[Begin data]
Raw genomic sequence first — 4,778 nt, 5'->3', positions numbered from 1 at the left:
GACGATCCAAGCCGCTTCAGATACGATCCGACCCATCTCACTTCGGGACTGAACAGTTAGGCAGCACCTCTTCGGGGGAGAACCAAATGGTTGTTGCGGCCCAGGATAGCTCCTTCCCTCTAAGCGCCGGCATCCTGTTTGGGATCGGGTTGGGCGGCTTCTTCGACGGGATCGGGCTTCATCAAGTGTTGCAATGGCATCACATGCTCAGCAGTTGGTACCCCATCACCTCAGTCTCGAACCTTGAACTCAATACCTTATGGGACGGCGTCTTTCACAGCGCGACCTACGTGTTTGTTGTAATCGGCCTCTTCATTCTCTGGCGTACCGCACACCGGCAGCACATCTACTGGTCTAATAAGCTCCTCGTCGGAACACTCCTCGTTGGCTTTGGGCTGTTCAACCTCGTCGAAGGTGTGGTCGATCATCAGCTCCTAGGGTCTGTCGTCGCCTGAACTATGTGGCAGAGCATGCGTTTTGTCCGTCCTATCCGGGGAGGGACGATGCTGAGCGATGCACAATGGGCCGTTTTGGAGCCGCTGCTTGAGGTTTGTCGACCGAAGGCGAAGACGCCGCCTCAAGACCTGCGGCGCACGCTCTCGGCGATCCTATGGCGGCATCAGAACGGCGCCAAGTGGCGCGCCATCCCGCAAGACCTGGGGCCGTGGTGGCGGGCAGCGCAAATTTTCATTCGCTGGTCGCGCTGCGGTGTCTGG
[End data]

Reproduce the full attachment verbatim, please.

Raw genomic sequence first — 4,778 nt, 5'->3', positions numbered from 1 at the left:
GACGATCCAAGCCGCTTCAGATACGATCCGACCCATCTCACTTCGGGACTGAACAGTTAGGCAGCACCTCTTCGGGGGAGAACCAAATGGTTGTTGCGGCCCAGGATAGCTCCTTCCCTCTAAGCGCCGGCATCCTGTTTGGGATCGGGTTGGGCGGCTTCTTCGACGGGATCGGGCTTCATCAAGTGTTGCAATGGCATCACATGCTCAGCAGTTGGTACCCCATCACCTCAGTCTCGAACCTTGAACTCAATACCTTATGGGACGGCGTCTTTCACAGCGCGACCTACGTGTTTGTTGTAATCGGCCTCTTCATTCTCTGGCGTACCGCACACCGGCAGCACATCTACTGGTCTAATAAGCTCCTCGTCGGAACACTCCTCGTTGGCTTTGGGCTGTTCAACCTCGTCGAAGGTGTGGTCGATCATCAGCTCCTAGGGTCTGTCGTCGCCTGAACTATGTGGCAGAGCATGCGTTTTGTCCGTCCTATCCGGGGAGGGACGATGCTGAGCGATGCACAATGGGCCGTTTTGGAGCCGCTGCTTGAGGTTTGTCGACCGAAGGCGAAGACGCCGCCTCAAGACCTGCGGCGCACGCTCTCGGCGATCCTATGGCGGCATCAGAACGGCGCCAAGTGGCGCGCCATCCCGCAAGACCTGGGGCCGTGGTGGCGGGCAGCGCAAATTTTCATTCGCTGGTCGCGCTGCGGTGTCTGG